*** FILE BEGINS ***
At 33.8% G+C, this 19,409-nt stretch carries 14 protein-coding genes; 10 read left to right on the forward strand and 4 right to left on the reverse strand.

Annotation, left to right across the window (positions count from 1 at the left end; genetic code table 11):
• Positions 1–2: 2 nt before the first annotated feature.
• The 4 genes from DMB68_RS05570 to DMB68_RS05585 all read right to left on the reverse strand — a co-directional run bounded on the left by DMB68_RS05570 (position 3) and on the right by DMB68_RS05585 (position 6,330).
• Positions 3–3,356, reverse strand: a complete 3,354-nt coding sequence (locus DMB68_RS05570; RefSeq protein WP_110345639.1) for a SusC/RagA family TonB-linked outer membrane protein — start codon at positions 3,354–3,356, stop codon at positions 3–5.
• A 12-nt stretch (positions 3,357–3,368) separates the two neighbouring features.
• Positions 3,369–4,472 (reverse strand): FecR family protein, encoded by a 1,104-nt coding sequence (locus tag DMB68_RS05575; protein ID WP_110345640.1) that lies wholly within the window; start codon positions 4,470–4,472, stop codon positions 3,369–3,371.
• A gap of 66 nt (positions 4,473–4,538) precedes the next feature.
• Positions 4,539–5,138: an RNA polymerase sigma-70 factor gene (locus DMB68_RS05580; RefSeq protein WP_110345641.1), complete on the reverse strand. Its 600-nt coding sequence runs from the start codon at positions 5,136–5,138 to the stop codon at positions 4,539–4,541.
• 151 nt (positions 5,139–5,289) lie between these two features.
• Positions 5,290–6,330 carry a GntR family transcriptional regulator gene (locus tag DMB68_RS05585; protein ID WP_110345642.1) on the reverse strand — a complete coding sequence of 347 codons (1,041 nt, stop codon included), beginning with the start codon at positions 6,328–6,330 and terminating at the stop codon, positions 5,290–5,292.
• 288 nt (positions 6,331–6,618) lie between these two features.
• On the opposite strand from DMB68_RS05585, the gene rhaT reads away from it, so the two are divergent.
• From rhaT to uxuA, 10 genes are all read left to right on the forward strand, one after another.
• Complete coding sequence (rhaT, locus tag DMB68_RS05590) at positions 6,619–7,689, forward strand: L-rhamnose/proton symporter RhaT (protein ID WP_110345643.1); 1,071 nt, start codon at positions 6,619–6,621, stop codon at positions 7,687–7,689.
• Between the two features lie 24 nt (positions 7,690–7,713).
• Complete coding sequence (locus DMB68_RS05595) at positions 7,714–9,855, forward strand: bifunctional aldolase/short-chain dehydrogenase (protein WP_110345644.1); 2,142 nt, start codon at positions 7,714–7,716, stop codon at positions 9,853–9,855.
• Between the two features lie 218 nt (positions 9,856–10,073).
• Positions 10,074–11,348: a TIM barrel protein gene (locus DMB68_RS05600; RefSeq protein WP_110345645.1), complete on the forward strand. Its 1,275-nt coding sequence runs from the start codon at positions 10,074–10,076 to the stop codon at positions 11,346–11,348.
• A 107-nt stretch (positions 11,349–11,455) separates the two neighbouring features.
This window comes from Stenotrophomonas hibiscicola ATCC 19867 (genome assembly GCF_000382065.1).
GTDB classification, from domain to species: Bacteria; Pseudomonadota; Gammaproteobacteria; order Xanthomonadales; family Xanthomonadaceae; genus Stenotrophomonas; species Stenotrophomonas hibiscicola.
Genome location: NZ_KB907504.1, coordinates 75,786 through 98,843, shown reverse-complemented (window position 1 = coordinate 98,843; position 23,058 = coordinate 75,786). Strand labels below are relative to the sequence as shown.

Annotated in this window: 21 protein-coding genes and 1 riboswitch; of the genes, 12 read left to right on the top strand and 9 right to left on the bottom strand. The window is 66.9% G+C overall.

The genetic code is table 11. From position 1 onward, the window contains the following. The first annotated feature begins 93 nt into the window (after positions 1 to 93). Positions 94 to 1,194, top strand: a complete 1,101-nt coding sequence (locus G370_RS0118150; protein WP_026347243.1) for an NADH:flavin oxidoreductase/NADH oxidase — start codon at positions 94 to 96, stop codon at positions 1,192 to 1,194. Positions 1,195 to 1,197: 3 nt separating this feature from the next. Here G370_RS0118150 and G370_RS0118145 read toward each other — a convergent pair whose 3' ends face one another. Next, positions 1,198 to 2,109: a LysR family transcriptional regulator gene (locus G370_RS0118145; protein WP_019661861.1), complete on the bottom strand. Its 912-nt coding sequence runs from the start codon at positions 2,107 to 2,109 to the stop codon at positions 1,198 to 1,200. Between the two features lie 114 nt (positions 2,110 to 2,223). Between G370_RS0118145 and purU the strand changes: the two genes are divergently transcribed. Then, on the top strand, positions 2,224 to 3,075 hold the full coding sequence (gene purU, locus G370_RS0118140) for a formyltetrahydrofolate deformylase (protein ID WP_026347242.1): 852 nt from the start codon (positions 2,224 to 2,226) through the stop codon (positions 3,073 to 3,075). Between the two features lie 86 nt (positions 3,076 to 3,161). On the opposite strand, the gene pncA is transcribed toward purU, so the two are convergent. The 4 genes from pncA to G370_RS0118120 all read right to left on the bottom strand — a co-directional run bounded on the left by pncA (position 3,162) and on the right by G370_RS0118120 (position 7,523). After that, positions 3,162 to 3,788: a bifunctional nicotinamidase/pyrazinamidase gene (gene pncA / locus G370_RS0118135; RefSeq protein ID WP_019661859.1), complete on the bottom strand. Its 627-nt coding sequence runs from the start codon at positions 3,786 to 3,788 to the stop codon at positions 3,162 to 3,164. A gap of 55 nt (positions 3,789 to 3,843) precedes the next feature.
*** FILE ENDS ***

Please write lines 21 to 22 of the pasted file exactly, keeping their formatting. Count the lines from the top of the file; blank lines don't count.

This window comes from Stenotrophomonas hibiscicola ATCC 19867 (genome assembly GCF_000382065.1).
GTDB classification, from domain to species: Bacteria; Pseudomonadota; Gammaproteobacteria; order Xanthomonadales; family Xanthomonadaceae; genus Stenotrophomonas; species Stenotrophomonas hibiscicola.